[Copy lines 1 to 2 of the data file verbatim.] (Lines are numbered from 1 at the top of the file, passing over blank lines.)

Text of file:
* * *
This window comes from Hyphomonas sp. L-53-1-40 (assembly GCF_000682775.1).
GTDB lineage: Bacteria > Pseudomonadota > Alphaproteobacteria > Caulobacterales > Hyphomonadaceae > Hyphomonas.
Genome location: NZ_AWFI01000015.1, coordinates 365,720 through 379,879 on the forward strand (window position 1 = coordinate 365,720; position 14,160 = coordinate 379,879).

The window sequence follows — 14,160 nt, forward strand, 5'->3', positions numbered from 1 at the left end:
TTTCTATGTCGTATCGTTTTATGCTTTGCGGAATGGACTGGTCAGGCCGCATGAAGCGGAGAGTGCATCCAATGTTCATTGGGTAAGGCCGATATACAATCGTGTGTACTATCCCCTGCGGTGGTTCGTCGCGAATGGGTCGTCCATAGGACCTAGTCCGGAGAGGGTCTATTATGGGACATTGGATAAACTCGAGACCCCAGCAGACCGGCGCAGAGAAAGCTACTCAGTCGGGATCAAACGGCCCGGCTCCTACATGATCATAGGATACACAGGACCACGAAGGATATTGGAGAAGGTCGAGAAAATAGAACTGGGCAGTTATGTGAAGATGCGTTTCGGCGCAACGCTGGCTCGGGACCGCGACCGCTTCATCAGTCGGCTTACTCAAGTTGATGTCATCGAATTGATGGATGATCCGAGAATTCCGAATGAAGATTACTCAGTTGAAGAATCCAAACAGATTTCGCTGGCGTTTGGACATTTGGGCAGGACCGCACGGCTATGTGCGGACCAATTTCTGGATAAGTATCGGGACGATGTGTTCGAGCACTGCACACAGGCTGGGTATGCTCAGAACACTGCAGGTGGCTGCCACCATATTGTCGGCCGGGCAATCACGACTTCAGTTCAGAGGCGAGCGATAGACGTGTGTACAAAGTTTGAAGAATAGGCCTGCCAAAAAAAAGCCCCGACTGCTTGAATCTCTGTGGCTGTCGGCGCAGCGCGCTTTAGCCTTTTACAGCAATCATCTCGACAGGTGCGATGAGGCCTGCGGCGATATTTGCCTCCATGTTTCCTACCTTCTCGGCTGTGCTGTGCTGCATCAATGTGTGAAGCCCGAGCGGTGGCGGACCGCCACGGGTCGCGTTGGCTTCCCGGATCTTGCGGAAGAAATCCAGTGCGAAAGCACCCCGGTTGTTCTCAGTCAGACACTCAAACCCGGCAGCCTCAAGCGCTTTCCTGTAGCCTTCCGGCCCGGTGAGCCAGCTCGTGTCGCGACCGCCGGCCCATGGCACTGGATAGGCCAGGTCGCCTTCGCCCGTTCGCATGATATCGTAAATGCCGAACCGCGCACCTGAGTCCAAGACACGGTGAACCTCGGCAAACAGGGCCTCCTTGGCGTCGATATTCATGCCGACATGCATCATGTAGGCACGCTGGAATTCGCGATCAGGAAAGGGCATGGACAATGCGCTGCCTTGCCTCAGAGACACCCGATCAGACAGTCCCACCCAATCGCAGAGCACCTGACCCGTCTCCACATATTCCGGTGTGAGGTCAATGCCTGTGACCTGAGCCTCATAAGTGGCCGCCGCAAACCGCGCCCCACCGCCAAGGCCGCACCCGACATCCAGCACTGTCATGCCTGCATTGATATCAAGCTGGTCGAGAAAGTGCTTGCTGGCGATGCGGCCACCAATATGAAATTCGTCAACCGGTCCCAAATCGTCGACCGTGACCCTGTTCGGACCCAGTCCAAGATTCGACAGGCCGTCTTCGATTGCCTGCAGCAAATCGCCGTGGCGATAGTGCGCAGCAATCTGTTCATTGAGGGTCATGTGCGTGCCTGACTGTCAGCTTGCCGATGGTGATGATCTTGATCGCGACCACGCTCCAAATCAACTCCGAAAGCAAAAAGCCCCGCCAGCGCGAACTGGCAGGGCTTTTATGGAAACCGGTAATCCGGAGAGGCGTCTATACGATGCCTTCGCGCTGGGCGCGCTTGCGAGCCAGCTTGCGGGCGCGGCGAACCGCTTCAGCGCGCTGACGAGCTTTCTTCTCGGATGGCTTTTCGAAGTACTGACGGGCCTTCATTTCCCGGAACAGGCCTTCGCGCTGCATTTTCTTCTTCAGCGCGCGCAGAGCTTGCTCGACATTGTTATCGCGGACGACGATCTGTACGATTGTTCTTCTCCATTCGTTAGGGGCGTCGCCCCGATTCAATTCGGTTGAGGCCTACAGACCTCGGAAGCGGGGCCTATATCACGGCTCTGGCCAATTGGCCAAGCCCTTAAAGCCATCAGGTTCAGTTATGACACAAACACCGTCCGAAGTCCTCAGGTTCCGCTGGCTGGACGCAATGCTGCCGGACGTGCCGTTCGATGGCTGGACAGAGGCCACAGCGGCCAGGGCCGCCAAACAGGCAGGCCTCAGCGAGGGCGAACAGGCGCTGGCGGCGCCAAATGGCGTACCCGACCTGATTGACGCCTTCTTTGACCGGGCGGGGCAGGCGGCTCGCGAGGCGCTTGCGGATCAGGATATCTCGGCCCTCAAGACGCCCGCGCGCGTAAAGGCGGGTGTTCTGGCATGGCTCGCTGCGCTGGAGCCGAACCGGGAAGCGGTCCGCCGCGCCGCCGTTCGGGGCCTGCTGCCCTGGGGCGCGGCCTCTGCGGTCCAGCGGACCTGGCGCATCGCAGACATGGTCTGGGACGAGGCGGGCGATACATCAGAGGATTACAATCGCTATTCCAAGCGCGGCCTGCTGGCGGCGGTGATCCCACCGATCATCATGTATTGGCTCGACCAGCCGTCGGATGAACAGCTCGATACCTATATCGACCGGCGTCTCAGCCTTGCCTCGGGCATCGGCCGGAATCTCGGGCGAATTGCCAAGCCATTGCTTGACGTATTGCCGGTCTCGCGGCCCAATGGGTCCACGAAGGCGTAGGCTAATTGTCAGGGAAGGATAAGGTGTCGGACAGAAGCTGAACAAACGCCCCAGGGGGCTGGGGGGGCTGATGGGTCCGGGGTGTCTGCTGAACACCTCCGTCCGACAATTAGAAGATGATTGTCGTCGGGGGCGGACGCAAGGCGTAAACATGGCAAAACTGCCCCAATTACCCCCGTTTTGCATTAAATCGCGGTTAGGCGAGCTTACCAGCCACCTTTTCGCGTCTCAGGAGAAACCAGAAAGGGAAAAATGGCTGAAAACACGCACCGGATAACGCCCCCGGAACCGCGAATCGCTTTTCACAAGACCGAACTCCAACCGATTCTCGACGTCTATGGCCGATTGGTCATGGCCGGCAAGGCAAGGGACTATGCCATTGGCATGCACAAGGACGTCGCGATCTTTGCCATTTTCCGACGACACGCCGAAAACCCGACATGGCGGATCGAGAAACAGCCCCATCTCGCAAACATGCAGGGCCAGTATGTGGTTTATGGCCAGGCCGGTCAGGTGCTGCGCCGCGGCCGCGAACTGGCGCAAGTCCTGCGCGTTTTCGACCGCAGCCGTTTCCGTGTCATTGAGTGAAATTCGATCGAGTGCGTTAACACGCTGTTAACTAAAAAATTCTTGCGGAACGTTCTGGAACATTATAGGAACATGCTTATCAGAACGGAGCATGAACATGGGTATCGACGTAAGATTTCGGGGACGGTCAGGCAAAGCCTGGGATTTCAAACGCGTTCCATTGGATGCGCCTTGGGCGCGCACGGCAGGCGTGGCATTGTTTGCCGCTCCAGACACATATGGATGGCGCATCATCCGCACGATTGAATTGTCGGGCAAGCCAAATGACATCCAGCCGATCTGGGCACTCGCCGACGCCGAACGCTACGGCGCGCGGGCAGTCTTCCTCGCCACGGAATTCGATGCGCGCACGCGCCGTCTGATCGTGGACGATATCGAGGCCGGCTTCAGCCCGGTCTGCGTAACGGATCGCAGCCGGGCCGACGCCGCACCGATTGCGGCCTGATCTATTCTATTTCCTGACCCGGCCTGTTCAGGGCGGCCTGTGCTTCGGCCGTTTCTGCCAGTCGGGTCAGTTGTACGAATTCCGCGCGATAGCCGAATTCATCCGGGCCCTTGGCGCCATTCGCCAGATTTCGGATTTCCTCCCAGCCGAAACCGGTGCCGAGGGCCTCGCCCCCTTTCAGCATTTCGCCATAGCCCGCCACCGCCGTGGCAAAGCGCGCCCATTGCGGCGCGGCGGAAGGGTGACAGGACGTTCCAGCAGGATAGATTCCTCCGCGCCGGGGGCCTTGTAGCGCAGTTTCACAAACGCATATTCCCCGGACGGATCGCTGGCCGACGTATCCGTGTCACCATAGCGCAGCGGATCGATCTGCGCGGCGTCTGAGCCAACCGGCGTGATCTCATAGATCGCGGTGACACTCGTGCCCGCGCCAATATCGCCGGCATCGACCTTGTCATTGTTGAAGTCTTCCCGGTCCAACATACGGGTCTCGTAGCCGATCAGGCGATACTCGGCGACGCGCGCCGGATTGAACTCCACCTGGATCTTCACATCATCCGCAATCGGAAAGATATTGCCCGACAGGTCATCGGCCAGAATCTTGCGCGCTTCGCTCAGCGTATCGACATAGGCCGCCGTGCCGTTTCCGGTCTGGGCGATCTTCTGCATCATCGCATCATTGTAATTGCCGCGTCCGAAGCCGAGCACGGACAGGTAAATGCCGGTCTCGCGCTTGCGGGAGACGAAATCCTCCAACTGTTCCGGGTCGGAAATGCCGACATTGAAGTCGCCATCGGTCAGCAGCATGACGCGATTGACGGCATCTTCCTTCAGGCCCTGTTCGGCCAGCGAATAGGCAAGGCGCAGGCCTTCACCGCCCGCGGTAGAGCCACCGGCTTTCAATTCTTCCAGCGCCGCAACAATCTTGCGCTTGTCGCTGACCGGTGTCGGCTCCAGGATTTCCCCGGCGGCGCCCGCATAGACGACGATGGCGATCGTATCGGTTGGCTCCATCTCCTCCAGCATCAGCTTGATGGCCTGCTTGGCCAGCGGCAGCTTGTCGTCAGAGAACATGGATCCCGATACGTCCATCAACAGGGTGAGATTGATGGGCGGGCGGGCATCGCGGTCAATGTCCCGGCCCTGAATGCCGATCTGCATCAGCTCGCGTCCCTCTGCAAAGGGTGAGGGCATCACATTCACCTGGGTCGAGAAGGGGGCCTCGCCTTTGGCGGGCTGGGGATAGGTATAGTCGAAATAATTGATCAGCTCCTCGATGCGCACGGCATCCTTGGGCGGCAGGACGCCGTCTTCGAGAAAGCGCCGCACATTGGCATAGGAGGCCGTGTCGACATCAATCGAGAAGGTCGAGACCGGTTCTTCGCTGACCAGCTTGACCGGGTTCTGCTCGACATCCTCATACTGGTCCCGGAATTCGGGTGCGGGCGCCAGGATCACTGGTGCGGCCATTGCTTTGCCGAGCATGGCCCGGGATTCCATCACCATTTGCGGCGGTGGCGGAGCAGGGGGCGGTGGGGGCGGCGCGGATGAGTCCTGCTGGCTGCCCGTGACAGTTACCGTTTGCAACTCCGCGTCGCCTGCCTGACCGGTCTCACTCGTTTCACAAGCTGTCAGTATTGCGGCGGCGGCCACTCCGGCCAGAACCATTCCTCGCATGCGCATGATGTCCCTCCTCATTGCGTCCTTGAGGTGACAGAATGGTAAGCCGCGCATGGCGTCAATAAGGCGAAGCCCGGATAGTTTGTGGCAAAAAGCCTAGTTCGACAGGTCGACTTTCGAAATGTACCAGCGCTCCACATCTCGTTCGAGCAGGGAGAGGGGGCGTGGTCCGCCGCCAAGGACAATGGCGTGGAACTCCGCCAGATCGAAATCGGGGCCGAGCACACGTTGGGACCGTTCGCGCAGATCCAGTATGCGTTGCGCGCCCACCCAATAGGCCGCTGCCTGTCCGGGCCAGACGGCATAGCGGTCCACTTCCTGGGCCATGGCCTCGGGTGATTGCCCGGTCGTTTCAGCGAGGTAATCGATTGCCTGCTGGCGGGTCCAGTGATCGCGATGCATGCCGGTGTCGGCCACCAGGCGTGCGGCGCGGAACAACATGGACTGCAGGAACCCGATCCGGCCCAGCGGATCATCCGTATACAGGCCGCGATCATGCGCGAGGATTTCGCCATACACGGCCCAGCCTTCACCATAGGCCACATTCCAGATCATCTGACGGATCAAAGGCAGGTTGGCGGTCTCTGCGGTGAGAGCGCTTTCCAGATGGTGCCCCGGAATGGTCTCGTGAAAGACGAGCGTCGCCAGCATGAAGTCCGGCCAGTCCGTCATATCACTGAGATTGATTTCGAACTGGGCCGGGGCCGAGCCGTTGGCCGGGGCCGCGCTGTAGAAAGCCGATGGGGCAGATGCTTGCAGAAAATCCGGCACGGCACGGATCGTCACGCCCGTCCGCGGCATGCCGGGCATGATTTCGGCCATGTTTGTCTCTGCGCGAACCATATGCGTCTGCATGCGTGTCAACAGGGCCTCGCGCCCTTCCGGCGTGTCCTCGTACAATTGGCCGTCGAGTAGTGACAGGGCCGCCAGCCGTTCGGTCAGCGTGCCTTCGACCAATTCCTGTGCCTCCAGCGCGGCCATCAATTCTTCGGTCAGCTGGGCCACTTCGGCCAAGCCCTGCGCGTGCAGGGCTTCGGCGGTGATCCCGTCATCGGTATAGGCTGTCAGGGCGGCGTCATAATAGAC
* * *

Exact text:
This window comes from Hyphomonas sp. L-53-1-40 (assembly GCF_000682775.1).
GTDB lineage: Bacteria > Pseudomonadota > Alphaproteobacteria > Caulobacterales > Hyphomonadaceae > Hyphomonas.